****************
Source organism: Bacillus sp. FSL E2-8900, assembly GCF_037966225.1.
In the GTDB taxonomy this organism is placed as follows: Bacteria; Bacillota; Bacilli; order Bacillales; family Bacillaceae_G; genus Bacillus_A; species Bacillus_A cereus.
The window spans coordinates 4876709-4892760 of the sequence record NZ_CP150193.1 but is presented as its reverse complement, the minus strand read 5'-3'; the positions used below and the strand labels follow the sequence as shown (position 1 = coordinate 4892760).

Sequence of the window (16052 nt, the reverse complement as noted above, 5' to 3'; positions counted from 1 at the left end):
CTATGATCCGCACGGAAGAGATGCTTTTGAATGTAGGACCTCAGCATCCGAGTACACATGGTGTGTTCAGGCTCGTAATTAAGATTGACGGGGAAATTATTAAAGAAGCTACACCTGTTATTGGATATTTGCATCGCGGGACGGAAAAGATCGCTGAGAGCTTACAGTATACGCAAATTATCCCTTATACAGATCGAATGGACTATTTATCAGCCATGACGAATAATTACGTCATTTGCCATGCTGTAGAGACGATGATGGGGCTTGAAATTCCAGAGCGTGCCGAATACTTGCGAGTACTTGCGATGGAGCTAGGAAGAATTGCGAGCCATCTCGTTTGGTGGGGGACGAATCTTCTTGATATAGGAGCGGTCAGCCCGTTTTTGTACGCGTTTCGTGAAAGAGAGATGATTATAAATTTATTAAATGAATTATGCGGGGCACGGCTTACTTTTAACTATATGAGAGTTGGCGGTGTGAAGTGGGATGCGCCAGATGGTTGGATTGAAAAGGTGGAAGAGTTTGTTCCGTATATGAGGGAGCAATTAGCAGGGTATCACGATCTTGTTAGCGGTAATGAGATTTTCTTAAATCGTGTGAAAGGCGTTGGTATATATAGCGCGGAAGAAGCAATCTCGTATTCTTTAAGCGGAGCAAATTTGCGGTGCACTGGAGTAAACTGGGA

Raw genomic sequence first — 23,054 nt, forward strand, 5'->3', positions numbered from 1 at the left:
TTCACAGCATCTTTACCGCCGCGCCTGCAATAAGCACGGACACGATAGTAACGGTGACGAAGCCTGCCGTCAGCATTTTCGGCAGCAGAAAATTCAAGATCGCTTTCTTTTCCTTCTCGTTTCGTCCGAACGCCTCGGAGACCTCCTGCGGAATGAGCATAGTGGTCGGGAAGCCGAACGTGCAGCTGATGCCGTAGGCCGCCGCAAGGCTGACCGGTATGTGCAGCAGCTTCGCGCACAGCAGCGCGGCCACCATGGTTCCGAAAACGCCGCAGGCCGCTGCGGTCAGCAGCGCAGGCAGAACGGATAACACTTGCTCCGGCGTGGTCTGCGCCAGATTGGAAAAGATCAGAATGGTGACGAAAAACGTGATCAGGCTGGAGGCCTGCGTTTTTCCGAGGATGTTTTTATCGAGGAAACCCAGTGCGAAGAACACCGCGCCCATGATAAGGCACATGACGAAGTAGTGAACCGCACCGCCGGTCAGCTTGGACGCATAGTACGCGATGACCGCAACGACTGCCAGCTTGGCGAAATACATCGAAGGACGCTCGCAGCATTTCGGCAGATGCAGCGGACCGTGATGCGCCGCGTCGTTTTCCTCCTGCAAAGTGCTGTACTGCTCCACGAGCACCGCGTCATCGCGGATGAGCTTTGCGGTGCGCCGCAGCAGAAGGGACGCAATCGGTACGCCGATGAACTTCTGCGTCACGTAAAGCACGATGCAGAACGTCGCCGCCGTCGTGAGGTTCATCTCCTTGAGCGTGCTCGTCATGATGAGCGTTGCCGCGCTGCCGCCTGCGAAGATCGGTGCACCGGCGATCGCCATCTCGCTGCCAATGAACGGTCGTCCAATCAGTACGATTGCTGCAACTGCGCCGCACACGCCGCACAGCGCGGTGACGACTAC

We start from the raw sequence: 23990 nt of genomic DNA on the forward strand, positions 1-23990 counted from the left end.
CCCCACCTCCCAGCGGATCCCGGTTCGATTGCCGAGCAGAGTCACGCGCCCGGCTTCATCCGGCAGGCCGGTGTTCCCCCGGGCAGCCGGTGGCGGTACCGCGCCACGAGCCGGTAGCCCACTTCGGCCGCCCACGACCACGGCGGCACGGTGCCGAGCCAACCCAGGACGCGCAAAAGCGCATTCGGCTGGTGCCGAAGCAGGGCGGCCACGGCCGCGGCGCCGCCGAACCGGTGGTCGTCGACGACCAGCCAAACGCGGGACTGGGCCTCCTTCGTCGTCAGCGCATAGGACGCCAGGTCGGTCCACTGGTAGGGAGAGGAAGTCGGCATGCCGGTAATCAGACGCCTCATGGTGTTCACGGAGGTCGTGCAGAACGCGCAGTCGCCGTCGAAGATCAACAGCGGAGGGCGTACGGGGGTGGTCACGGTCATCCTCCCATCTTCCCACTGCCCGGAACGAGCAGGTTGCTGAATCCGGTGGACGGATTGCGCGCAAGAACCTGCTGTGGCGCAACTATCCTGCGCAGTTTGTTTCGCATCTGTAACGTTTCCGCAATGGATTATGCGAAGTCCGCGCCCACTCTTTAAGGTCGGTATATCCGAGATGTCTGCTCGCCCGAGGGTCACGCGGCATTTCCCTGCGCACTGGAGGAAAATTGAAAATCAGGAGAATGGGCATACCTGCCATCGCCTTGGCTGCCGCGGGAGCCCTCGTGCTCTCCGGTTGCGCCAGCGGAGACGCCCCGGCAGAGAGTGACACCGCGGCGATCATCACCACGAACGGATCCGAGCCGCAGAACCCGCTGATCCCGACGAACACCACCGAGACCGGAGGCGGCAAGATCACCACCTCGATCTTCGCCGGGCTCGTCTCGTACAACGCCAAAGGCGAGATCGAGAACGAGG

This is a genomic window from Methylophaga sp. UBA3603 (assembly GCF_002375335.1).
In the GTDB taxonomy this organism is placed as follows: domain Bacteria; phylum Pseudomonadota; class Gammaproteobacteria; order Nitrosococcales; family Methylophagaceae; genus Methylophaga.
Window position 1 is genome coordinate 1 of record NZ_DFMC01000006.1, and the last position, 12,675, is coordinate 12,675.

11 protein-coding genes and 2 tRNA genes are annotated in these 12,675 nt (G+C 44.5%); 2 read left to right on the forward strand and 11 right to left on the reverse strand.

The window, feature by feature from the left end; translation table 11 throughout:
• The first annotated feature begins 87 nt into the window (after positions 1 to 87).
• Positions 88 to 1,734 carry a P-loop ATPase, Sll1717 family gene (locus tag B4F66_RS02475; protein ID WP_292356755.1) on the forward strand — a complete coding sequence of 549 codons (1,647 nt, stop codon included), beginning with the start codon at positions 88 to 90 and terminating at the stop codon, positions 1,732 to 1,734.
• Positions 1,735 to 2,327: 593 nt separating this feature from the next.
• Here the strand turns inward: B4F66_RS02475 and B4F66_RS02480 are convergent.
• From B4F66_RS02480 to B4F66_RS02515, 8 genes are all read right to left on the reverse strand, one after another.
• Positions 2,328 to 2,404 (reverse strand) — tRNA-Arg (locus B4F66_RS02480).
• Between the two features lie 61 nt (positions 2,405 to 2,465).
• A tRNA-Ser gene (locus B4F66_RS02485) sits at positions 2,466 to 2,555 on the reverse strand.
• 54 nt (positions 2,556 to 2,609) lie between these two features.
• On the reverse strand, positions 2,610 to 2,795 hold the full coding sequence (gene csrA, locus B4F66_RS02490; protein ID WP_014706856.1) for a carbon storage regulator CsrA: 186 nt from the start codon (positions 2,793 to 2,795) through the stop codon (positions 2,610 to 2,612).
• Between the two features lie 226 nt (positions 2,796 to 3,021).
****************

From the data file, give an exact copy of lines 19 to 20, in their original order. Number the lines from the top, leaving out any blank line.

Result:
• From B4F66_RS02480 to B4F66_RS02515, 8 genes are all read right to left on the reverse strand, one after another.
• Positions 2,328 to 2,404 (reverse strand) — tRNA-Arg (locus B4F66_RS02480).